In the school of the shepherds, let us learn how to adore, let us renew our presence near the Blessed Sacrament. The first monstrance was a crib, because there was no room in the inn. What is a crib? What is a child? All this is small, all this is quite devoid of interest. In this place, God hides Himself. Under the figure of a little child, He awaits the shepherds. Today as well, His sacramental presence reaches us under the appearance of a bit of bread.
 
The shepherds receive the invitation from an angel. We too are invited to visit the Lord. We therefore need to be watchful. We need to take the time to encounter Jesus and to allow ourselves to be fascinated by His face. The shepherds live in the fields. They spend day and night watching their flocks. They are contemplative. As soon as the angel has spoken, they do not tarry and start for Bethlehem. They come, they find and they return, “glorifying and praising God for all the things they had heard and seen” (Lk 2:20). “But Mary kept all these things, pondering them in her heart” (Lk 2:19).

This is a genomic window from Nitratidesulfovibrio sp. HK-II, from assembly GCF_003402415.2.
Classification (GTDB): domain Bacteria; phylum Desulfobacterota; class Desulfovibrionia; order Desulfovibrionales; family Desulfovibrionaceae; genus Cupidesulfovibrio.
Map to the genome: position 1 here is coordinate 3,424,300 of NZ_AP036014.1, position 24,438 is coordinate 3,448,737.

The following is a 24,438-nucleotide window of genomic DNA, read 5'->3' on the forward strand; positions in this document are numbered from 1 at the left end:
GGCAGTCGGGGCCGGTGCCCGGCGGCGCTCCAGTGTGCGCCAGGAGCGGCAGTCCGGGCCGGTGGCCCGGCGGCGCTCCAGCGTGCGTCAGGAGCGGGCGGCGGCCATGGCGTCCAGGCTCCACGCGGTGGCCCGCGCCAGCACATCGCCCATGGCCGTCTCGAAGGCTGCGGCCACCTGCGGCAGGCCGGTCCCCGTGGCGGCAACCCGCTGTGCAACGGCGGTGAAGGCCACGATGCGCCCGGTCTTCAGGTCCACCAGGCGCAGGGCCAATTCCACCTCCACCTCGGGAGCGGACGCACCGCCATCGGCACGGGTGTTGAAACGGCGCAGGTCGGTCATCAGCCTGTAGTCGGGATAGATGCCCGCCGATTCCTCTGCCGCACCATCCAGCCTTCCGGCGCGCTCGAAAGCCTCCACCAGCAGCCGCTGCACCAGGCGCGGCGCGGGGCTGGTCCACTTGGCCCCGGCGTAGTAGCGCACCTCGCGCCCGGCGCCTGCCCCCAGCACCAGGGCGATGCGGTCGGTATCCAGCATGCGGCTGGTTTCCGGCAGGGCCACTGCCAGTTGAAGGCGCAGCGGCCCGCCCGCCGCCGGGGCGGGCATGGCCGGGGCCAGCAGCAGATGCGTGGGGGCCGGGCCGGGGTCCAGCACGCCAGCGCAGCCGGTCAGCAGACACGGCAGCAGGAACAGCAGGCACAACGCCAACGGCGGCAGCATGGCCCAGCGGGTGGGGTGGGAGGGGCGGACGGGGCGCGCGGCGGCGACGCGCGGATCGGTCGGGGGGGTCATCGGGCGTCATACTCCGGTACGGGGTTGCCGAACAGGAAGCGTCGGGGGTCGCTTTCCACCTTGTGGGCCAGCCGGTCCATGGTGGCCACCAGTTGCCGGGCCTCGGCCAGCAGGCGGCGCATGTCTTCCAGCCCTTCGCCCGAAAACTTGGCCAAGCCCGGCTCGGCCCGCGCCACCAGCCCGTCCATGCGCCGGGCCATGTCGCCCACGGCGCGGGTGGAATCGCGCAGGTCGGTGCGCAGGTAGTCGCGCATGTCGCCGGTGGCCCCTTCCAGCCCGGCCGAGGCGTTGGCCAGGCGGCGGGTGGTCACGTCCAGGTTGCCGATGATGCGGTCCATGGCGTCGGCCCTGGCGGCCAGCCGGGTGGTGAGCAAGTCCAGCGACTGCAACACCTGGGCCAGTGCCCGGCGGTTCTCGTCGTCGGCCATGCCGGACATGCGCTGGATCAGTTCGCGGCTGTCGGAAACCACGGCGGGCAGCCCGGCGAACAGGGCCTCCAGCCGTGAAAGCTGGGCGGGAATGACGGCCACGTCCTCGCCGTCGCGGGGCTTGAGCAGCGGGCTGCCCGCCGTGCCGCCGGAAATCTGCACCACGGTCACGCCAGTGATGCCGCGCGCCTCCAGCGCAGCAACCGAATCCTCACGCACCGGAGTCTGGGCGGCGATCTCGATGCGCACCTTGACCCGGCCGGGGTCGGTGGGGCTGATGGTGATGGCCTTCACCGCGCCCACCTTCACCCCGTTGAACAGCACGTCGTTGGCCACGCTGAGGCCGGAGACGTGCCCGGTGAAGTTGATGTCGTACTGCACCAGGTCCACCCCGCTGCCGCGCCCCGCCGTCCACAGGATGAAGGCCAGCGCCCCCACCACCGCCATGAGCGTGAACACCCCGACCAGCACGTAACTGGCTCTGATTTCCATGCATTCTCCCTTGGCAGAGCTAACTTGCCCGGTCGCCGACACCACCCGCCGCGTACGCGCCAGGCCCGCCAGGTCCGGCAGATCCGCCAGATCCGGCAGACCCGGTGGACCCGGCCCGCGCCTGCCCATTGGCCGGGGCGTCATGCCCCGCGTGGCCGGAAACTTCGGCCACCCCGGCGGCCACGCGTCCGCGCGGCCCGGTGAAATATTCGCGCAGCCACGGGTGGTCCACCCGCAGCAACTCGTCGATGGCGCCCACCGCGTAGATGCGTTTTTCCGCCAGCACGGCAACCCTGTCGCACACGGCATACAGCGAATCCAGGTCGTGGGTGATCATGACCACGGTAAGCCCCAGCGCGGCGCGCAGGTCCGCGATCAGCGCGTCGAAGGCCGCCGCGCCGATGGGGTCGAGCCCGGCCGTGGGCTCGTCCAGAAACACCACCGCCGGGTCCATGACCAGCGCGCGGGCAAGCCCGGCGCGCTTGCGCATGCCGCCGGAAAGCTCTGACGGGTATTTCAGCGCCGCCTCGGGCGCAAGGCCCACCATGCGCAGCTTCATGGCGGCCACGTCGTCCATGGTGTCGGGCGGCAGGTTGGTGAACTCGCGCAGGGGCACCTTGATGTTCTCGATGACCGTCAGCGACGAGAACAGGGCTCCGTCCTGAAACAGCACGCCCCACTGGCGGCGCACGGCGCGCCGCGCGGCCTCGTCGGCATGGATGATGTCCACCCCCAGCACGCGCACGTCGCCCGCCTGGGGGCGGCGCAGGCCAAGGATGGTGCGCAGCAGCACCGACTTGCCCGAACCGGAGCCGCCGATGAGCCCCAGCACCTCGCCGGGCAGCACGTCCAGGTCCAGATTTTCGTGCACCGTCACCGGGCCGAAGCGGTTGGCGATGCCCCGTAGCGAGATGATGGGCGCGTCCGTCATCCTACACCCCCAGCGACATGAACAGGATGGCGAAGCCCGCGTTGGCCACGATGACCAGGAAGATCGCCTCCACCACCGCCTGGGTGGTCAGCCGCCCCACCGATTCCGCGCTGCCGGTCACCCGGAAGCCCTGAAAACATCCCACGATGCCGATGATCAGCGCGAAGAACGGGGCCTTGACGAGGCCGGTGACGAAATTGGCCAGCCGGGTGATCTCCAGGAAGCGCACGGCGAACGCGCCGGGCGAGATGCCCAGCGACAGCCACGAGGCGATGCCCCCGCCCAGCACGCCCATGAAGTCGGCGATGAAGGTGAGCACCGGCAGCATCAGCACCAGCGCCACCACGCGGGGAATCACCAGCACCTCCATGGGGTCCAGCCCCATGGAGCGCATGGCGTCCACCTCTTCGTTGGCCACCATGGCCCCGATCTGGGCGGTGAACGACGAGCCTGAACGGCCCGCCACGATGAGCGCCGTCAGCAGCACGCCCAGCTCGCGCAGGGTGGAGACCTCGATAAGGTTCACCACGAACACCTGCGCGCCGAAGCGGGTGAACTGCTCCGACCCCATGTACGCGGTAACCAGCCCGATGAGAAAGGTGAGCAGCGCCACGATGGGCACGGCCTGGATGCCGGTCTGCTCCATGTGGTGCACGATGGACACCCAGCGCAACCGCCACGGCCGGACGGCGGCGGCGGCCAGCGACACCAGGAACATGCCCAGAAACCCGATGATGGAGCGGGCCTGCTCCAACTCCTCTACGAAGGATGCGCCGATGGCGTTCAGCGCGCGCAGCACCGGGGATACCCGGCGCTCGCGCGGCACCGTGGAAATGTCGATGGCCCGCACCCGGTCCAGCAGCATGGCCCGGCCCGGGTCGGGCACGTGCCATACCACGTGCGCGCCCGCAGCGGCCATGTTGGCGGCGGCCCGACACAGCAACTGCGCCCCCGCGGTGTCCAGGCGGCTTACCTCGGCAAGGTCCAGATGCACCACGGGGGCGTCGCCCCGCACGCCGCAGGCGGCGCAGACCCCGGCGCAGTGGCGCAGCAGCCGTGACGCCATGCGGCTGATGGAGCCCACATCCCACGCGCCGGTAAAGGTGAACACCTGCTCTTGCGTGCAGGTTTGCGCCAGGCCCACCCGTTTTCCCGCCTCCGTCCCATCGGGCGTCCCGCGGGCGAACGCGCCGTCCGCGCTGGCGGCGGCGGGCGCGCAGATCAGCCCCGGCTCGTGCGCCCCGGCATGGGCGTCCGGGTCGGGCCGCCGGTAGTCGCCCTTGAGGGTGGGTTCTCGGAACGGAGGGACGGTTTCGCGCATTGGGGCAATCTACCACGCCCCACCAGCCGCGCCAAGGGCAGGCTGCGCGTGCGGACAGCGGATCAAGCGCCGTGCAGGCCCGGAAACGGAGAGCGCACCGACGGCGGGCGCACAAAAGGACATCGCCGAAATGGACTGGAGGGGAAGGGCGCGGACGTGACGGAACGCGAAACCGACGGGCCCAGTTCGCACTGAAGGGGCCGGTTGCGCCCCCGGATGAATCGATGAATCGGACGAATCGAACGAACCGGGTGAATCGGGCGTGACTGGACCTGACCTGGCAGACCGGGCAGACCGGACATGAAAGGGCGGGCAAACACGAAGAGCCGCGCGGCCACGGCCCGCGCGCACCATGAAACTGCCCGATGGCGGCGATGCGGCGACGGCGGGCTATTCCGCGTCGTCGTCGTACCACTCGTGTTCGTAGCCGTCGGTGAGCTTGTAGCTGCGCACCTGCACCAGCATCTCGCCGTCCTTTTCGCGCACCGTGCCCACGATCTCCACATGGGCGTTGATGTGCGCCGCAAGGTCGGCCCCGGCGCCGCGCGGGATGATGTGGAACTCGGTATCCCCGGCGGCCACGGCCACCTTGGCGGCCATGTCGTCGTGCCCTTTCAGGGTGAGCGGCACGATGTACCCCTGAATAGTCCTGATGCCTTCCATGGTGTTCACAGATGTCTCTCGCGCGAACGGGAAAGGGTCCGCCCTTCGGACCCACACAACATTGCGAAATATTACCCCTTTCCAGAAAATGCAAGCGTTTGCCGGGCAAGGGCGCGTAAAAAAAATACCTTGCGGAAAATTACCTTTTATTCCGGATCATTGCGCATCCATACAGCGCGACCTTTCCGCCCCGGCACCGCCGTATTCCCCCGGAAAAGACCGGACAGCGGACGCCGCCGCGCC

Like the shepherds and Mary, let us not tarry but let us go to Jesus. Let us gladly visit our churches, the Bethlehem of our cities. Let us gladly spend time in front of the tabernacle or the monstrance. Jesus, God with us, is awaiting us and breaks the bread of His Word and of His Flesh for us.
Amen, Alleluia.

 

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Thursday, June 19th, 2014 Catholic Church, spirituality 3 Comments

Chaplet for the Conversion of Priests

June 18, 2014

Sermon of St. Martin, c. 1490, unknown Master, Hungarian, Tempera on wood, 101,5 x 89,5 cm Magyar Nemzeti Galéria, Budapest*

Sermon of St. Martin, c. 1490, unknown Master, Hungarian, Tempera on wood, 101,5 x 89,5 cm, Magyar Nemzeti Galéria, Budapest*

 

Back in 1999 when I spent an hour in Adoration one day, I was contemplating the sad state of orthodoxy in our diocese. The bishop at that time so strongly discouraged the preaching of Church teaching against contraception that any priest who dared speak the truth in the confessional or the pulpit was moved that very week to the opposite side of the diocese, sentenced to a small out of the way parish because of vicious complaints by parishioners.